You are not currently logged in.
Access JSTOR through your library or other institution:
If You Use a Screen ReaderThis content is available through Read Online (Free) program, which relies on page scans. Since scans are not currently available to screen readers, please contact JSTOR User Support for access. We'll provide a PDF copy for your screen reader.
Expression of CENTRORADIALIS (CEN) and CEN-Like Genes in Tobacco Reveals a Conserved Mechanism Controlling Phase Change in Diverse Species
Iraida Amaya, Oliver J. Ratcliffe and Desmond J. Bradley
The Plant Cell
Vol. 11, No. 8 (Aug., 1999), pp. 1405-1417
Published by: American Society of Plant Biologists (ASPB)
Stable URL: http://www.jstor.org/stable/3870971
Page Count: 13
Since scans are not currently available to screen readers, please contact JSTOR User Support for access. We'll provide a PDF copy for your screen reader.
Preview not available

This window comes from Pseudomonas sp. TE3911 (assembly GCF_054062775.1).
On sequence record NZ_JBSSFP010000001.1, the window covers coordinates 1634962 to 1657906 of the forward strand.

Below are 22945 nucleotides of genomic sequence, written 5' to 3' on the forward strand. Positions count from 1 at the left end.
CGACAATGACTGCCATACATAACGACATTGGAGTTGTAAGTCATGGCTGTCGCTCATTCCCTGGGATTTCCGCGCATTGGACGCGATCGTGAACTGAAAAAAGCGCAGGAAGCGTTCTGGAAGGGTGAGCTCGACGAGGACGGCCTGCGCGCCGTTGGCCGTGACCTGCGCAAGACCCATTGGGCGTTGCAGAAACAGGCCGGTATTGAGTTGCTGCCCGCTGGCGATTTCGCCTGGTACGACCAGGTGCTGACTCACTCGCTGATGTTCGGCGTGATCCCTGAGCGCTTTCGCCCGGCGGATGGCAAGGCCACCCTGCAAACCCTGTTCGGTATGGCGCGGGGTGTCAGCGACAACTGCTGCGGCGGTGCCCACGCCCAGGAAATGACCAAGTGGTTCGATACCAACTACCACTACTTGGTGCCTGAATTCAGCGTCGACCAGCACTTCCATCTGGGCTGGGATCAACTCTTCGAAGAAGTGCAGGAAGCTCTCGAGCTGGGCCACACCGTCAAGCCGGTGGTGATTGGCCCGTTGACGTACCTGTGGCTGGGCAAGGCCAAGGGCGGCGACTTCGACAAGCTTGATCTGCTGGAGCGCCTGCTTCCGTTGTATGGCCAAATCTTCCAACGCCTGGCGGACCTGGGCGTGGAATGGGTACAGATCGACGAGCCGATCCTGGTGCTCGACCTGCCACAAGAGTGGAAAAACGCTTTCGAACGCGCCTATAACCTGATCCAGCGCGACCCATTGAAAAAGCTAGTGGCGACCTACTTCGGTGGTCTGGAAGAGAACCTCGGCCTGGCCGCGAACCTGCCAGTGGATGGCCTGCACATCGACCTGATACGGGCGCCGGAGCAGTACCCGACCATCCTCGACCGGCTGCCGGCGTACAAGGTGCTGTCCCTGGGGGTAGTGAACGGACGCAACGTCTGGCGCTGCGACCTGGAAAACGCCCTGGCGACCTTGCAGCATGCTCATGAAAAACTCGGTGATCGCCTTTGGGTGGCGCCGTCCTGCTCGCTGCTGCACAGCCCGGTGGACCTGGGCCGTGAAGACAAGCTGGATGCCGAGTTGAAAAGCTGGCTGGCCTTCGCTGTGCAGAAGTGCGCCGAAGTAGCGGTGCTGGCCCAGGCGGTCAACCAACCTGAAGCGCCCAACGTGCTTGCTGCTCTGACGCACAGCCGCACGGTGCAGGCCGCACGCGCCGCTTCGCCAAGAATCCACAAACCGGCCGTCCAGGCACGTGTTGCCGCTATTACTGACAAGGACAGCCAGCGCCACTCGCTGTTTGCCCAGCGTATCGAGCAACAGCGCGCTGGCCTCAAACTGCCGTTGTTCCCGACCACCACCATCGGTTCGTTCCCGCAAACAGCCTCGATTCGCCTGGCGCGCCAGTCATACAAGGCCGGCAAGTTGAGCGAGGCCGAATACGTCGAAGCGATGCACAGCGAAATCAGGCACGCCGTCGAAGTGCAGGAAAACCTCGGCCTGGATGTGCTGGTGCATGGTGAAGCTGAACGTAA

Plant species exhibit two primary forms of flowering architecture, namely, indeterminate and determinate. Antirrhinum is an indeterminate species in which shoots grow indefinitely and only generate flowers from their periphery. Tobacco is a determinate species in which shoot meristems terminate by converting to a flower. We show that tobacco is responsive to the CENTRORADIALIS (CEN) gene, which is required for indeterminate growth of the shoot meristem in Antirrhinum. Tobacco plants overexpressing CEN have an extended vegetative phase, delaying the switch to flowering. Therefore, CEN defines a conserved system controlling shoot meristem identity and plant architecture in diverse species. To understand the underlying basis for differences between determinate and indeterminate architectures, we isolated CEN-like genes from tobacco (CET genes). In tobacco, the CET genes most similar to CEN are not expressed in the main shoot meristem; their expression is restricted to vegetative axillary meristems. As vegetative meristems develop into flowering shoots, CET genes are downregulated as floral meristem identity genes are upregulated. Our results suggest a general model for tobacco, Antirrhinum, and Arabidopsis, whereby the complementary expression patterns of CEN-like genes and floral meristem identity genes underlie different plant architectures.
The Plant Cell © 1999 American Society of Plant Biologists (ASPB)